At the age of 5 weeks all mice were intraperitoneally inoculated with ~1 × OVCAR-3 cells suspended in 0.2 mL saline. Four weeks after cell inoculation the animals were divided into 7 groups. The animals in groups 1–6 were intraperitoneally injected with 400 kBq -MX35 in 1 mL saline as a single or as a weekly treatment of 2, 3, 4, 5, or 6 times, respectively (n = 18 in each group). As controls (group 7), animals were treated once with unlabeled MX35 (n = 12). All the animals were thereafter weighed weekly. Eight weeks after the last treatment occasion for each group the animals were sacrificed by cervical dislocation and dissected. The abdominal cavity was opened and the presence of ascites and macroscopic lesions was judged as “yes” or “no”. Peritoneal biopsies were taken from the upper left quadrant since tumor propagation is most frequently seen in this area. Suspected lesions were also biopsied. All biopsies were processed for light microscopy and judged as “yes” or “no.” Animals dissected and judged were blinded from knowledge of exposure conditions. Differences in TFF and weight between the different study groups were tested using a 2-sample test for equality of proportions.

3. Results

The radiochemical yields were 30%–40% and the radiochemical purity was over 95% as determined by methanol precipitation and gel-permeability chromatography. The immunoreactivity measurements of the -MX35 and OVCAR-3 cells gave an immunoreactive fraction of 0.95.

The TFFs of the study groups, defined as the fraction of animals with no macro- and microtumors and no ascites, were 0.17, 0.11, 0.39, 0.44, 0.44, and 0.67 when treated with 400 kBq -MX35 as a single or as a repeated treatment regimen of 2, 3, 4, 5, or 6 times, respectively (Table 1). Repeated treatment of 3, 4, 5, or 6 times resulted in a significantly higher (P < .05) TFF than that compared to 1 or 2 treatment. The presence of ascites decreased from 15 out of 18 animals in the group given only one treatment to zero for the 2 groups given 5 or 6 repeated treatments. The presence of tumors did not decrease as drastically as the presence of ascites when the number of treatments increased. Treatment with unlabeled MX35 resulted in a TFF of zero.

The findings on the peritoneal biopsies at the time of dissection revealed both larger tumor cell clusters of several millimetres in diameter as well as clusters consisting of only a few tumor cells. The tumor cells were sometimes only loosely adhered to the peritoneum but had sometimes penetrated under the mesothelial cell layer.

The general condition of the animals seemed to be unaffected by the different treatment regimens, although the weights of the control animals were significantly higher (P < .05) than those of the animals given different regimens of -MX35 (groups 1–6), due to the ascites production. No mutually significant difference (P > 0.5) in weight between the groups given different regimens of -MX35 could be detected and no deaths occurred during followup.

4. Discussion

Fractionated radiotherapy in humans results in an increased therapeutic efficacy as compared to single doses and allows for increased total absorbed dose delivered to the target area. Mimicking such fractionation using RIT presents challenges with respect to physical half-lives and biodistribution. Reasons why fractionated RIT would appear promising are the possibility of reducing the systemic toxicity and hence increasing the maximum tolerated activity, achieving a more uniform absorbed dose distribution in the tumor, and increasing the therapeutic index. We have in a previous animal study found significantly less myelotoxicity dividing the injected activity into 3 fractions, with only a minor decrease in therapeutic efficacy [28]. In that study we also discussed the potential risk of treatment interruption in the human situation due to human antimouse antibody (HAMA) response. However, in our recently published phase I study in which we used a fragmented IgG1 mAb (MX35 ) we could not detect any signs of any HAMA response, indicating a low probability for an HAMA responses in potential future fractionated clinical RIT treatments [29]. In the present study we chose an activity well tolerated as a single injection (400 kBq), with a white blood cell recovery approximately within a week, to be repeated weekly for up to 6 times, that is, a total activity of up to 2400 kBq, not tolerated as a single injection [20]. An interval of 7 days was chosen from the bone marrow recovery data [28] as well as from logistics, that is, a weekly delivery of . The rationale for choosing the fragmented mAb instead of the whole IgG in this study is due to 4 facts. (i) The fragmented mAb was the only clinical grade version of the mAb available at the time of the study; (ii) we have received an approval by the Swedish Medical Products Agency for carry through a phase I study with this fragmented mAb; (iii) we believe that the diffusion into tumors using the fragmented mAb is higher than compared to whole IgG; (iv) We believe that the immunogenicity of the fragmented mAb is lower than the whole IgG, reducing the risk for HAMA response, especially if repeated treatments are considered in the future.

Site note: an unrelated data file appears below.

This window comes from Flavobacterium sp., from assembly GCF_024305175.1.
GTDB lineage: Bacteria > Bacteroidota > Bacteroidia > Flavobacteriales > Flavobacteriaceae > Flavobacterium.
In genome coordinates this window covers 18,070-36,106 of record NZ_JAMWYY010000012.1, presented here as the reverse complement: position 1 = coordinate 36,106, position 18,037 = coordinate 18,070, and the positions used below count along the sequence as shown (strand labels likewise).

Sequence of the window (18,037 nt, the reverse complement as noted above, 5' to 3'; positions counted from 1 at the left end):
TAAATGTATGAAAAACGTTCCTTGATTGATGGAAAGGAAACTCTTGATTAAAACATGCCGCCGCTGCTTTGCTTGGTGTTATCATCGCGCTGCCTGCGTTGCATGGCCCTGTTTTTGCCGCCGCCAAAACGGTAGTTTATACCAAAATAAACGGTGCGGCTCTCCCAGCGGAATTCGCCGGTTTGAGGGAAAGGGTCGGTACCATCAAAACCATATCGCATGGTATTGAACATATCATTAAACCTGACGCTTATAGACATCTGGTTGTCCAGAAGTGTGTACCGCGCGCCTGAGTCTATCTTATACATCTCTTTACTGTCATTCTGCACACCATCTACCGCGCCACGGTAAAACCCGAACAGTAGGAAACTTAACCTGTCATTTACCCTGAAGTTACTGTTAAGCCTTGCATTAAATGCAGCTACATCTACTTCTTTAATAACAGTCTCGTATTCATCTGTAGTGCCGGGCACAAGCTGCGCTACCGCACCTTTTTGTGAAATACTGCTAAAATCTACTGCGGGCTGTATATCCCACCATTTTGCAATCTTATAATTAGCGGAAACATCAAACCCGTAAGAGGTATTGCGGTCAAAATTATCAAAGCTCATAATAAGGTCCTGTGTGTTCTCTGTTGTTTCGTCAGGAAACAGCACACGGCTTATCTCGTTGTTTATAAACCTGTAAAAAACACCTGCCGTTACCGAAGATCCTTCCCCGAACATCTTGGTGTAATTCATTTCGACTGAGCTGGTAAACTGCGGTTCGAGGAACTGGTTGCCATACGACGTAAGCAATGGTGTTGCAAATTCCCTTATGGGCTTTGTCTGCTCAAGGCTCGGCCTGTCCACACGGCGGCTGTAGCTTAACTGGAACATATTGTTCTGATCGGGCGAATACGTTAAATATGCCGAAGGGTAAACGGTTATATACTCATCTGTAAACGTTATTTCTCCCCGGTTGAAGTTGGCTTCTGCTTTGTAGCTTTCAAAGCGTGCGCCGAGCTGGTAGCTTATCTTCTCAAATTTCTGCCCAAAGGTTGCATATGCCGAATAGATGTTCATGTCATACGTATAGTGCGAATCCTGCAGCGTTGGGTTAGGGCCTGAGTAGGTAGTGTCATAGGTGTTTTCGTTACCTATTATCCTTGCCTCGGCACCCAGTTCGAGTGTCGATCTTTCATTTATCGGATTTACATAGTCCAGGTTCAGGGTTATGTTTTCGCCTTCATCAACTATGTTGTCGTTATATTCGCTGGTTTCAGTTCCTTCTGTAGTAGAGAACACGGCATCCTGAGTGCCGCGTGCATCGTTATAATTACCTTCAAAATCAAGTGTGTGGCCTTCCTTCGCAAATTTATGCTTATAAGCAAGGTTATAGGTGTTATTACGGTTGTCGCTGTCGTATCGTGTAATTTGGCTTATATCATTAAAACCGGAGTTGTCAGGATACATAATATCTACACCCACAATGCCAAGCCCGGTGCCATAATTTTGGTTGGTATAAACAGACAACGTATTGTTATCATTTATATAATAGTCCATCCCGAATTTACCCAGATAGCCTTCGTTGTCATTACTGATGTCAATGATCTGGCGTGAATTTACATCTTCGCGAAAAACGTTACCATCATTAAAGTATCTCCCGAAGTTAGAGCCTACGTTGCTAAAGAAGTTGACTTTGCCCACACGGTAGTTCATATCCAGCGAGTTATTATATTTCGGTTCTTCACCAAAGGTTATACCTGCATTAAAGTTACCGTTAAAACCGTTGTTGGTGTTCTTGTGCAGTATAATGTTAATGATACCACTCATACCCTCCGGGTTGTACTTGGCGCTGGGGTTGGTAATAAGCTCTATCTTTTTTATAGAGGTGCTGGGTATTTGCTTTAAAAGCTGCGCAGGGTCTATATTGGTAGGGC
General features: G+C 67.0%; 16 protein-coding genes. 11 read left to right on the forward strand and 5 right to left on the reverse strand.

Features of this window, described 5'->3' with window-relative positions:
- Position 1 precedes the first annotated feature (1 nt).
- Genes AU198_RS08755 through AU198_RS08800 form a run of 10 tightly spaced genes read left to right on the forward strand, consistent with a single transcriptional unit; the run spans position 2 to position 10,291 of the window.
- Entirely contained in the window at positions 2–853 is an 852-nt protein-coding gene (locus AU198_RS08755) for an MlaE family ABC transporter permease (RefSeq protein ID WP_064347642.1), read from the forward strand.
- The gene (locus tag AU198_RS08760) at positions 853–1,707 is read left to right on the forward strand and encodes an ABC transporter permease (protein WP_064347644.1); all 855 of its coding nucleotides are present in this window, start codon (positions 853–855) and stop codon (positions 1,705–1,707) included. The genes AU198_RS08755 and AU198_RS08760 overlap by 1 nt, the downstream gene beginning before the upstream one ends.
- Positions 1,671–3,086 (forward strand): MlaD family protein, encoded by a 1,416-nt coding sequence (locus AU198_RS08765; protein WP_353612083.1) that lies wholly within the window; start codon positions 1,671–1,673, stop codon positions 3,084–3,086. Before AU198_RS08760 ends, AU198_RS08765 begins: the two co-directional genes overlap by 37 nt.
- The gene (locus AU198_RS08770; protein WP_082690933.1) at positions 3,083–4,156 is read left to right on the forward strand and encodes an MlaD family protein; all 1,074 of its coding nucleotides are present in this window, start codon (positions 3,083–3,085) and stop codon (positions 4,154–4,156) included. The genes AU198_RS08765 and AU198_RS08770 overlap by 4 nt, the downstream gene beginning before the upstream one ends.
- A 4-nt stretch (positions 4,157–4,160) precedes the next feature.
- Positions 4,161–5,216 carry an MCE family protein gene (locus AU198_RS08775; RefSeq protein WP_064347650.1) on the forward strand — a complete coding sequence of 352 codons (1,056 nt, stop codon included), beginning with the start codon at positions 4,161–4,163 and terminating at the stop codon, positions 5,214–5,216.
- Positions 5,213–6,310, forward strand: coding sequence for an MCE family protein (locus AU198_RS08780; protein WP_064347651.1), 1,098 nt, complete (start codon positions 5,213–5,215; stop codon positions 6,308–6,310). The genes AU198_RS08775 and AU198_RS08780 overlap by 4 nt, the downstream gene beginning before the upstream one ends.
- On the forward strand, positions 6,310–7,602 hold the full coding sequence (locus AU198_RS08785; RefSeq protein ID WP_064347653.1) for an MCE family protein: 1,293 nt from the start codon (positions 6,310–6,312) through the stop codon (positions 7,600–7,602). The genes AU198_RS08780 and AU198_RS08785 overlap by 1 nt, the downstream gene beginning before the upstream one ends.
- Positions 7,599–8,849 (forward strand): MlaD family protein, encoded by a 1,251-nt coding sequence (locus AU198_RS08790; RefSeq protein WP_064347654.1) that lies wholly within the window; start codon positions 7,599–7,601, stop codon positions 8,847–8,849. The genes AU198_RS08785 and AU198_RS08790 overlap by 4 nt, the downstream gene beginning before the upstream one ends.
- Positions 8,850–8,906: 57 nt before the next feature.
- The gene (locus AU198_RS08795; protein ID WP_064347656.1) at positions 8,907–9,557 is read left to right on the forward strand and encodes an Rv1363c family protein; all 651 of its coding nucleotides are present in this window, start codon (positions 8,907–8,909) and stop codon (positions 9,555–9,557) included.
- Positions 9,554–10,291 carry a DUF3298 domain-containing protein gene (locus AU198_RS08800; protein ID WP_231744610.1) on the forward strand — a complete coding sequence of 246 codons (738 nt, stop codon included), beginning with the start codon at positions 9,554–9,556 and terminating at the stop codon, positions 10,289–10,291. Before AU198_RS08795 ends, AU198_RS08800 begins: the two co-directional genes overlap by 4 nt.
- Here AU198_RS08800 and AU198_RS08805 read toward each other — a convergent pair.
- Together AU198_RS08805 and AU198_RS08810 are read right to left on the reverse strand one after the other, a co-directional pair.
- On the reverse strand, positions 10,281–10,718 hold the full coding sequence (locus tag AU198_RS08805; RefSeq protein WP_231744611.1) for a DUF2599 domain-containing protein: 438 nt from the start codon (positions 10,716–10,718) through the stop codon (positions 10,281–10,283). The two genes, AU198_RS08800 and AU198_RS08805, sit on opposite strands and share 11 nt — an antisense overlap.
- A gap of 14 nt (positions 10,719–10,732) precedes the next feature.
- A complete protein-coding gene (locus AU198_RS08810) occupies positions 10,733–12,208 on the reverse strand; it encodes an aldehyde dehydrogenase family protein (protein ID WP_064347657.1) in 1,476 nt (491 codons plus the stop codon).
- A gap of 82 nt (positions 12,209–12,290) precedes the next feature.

In the series of experiments in this paper the efficacy expressed as the tumor-free fraction (TFF) was less than in previous studies from our group [1419], but a significant total activity and TFF relation were shown without any signs of toxicity. The difference in the efficacy between the studies probably reflects varying proliferation of the injected cells resulting in different sizes of the tumor deposits at the time of treatment, that is, 4 weeks postinjection. Since the -particle track length is limited to 60–70  m the size of the tumor cell clusters is crucial. In an earlier study [19] tumor dimensions were measured and the largest clusters at 4 weeks postinoculation were ~95  m, actually exceeding the -particle path length. A significant peeling of the outermost cell layers of the tumor cell clusters and/or a uniform absorbed dose distribution does not seem probable since ~1/3 of the animals were not free of tumors in spite of up to 6 treatment fractions. In the interval of 400–1200 kBq in our earlier preclinical studies the TFF was not correlated with the administered activity. This could be explained by the saturation of the antigenic sites, which—according to the dynamic compartmental model introduced in one of those studies [17]—occurs within a few hours after the injection, resulting in a similar absorbed dose for those activity levels.

In our recently published phase I study on women in clinical complete remission after ovarian cancer occurrence we disclosed no marrow toxicity after an intraperitoneal injection of ~200 MBq -MX35 in 1 L, which is in accordance with a low absorbed dose to the bone marrow derived from biokinetic data [29]. This, together with a low probability for HAMA response discussed above, could indicate a possibility of using a fractionated regimen in a phase II study now under planning.

In conclusion, weekly repeated intraperitoneal injections of tolerable amounts of activity of -MX35 of up to 6 times produced increased efficacy without observed toxicity, indicating a potential increase of the therapeutic index.

Acknowledgments

This work was conducted at The Sahlgrenska Academy at the University of Gothenburg and was supported by grants from the Swedish Cancer Society (no. 3548) and the King Gustaf V Jubilee Clinic Research Foundation in Gothenburg, Sweden.